Final Exam (1981) Review: Mostly Forgettable
“Some may pass the test… God help the rest!”
Synopsis: A psycho killer shows up on college campus to slash up pretty co-eds and dumb jocks during exams.
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Final Exam is a step above the average ’80s slasher – but just barely. The distinct lack of plot and overly stereotypical characters weigh too heavily against the thoughtful flourishes and decent cinematography to really call it “good,” but it manages to be noteworthy at least once.
Probably the most striking feature of this flick is an early set up involving a practical joke. Even in the context of “the ’80s were a simpler time,” it’s hard as a modern viewer to believe that a faked mass shooting on campus wouldn’t have violent repercussions. But the movie treats this mostly as an afterthought, focusing instead on how it creates a Boy Who Cried Wolf dynamic with the local sheriff, who could possibly have prevented later bloodshed.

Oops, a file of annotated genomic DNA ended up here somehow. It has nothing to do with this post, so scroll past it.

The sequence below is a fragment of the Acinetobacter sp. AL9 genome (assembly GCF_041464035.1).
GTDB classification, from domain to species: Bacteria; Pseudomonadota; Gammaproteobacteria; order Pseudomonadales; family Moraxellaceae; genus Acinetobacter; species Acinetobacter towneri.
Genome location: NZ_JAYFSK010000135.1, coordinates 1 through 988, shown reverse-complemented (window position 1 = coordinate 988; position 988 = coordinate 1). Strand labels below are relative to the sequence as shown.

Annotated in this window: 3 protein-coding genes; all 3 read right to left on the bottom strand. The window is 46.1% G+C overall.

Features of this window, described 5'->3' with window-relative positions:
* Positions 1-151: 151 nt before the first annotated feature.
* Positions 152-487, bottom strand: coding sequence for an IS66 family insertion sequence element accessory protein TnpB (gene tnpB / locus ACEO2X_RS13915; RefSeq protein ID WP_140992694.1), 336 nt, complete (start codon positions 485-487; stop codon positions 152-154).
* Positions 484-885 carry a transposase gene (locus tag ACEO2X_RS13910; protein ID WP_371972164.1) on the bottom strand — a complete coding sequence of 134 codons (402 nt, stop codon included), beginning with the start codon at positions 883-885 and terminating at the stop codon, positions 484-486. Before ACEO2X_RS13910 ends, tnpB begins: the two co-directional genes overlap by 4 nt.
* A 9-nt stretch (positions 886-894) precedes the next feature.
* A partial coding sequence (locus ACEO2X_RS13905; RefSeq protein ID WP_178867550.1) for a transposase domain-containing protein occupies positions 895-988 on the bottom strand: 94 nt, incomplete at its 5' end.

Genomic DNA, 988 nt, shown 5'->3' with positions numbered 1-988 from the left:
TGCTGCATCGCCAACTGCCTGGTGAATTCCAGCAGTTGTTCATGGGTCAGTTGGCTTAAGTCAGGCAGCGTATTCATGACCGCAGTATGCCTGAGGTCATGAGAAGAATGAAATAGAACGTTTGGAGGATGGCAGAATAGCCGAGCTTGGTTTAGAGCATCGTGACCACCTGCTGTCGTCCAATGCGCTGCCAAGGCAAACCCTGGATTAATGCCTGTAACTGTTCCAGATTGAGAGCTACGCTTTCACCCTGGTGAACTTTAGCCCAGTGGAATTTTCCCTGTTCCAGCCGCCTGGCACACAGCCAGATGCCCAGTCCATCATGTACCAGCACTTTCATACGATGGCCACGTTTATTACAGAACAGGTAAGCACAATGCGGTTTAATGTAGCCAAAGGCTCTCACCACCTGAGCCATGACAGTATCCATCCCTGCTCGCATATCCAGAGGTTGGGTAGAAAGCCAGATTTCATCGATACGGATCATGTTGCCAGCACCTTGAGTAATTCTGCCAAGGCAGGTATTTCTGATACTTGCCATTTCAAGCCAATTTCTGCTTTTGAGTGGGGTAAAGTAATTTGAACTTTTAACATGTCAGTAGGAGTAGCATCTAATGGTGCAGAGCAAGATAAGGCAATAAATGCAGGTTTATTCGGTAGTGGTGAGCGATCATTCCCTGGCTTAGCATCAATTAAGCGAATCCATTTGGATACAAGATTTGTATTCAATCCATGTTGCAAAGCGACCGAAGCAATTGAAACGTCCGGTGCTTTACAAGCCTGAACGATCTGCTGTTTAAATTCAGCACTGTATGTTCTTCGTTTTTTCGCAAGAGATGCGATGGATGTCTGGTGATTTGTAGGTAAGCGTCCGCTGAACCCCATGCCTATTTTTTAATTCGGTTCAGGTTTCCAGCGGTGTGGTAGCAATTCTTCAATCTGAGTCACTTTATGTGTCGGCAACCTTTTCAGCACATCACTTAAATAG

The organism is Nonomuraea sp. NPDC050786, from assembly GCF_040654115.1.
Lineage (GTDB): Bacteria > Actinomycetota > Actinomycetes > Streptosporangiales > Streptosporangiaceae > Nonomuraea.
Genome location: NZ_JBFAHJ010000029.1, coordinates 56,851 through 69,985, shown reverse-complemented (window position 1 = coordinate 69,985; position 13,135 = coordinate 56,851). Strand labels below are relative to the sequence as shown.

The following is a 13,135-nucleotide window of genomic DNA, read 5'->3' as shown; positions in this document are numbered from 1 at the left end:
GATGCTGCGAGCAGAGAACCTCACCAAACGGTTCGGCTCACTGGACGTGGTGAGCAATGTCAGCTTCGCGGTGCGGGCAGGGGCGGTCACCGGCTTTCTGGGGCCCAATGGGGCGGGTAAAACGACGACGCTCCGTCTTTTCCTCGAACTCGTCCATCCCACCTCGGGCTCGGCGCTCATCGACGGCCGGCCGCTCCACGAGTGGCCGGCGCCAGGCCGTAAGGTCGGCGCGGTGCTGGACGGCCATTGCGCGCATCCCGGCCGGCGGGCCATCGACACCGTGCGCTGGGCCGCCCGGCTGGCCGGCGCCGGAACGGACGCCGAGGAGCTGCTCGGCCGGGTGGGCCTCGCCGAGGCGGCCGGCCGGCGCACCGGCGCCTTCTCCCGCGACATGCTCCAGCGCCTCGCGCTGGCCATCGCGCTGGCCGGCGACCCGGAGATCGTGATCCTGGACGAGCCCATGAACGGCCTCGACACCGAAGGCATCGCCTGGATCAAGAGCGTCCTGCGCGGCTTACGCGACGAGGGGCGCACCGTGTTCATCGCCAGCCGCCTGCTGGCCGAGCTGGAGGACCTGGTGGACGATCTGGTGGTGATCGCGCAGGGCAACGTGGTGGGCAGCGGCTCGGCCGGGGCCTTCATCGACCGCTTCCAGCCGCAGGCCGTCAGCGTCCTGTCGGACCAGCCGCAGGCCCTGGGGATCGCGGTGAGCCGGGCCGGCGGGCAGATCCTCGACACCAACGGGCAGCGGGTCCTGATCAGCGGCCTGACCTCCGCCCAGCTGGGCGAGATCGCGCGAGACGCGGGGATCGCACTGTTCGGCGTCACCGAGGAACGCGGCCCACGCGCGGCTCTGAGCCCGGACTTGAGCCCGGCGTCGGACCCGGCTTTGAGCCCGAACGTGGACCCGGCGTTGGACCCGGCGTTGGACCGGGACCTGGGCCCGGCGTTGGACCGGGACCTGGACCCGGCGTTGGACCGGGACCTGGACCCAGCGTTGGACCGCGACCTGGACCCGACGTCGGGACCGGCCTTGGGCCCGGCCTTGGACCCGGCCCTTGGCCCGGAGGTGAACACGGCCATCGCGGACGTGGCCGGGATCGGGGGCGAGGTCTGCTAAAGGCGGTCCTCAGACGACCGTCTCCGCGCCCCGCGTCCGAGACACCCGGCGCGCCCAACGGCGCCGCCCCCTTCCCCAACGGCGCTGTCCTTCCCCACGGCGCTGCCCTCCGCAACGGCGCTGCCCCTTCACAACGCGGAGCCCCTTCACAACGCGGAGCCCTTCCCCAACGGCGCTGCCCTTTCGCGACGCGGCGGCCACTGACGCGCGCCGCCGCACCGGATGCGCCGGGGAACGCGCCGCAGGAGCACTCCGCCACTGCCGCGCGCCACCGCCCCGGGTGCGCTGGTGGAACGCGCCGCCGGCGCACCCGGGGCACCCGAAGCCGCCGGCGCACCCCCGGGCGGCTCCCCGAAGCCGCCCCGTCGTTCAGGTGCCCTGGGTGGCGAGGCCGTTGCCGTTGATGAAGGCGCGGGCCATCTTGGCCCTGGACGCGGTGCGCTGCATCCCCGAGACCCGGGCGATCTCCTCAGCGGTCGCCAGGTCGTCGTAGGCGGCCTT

What I enjoyed most was the atmosphere of the movie. There are some careful camera and set choices that really help set this up, but what mostly sells the fear of the movie is the imperfect desolation of a campus at end of term: most students and teachers have already gone, and those left suddenly find themselves facing a killer without the benefit of safety in numbers that could be taken for granted any other day of the school year.
Unfortunately, our erstwhile heroine and last girl Courtney (Cecile Bagdadi) is not really worthy of the focus the movie gives her. She doesn’t have much to offer outside of the stereotypical last girl “rebirth,” and even then it’s hard to root for her – we have so little insight into her character that even once it becomes obvious she’ll be the sole survivor, it’s hard to care.
Final Exam isn’t quite forgettable, but neither would I call it memorable. It’s mostly beige – inoffensive, but not really worthy of comment. With a little more creativity in the kills or slightly less stereotypical characters, it might have been good. Unfortunately, it never quite makes a statement, and so leaves itself firmly in the “meh” pile of generic slashers.
Calamity Brains’ Rating: C
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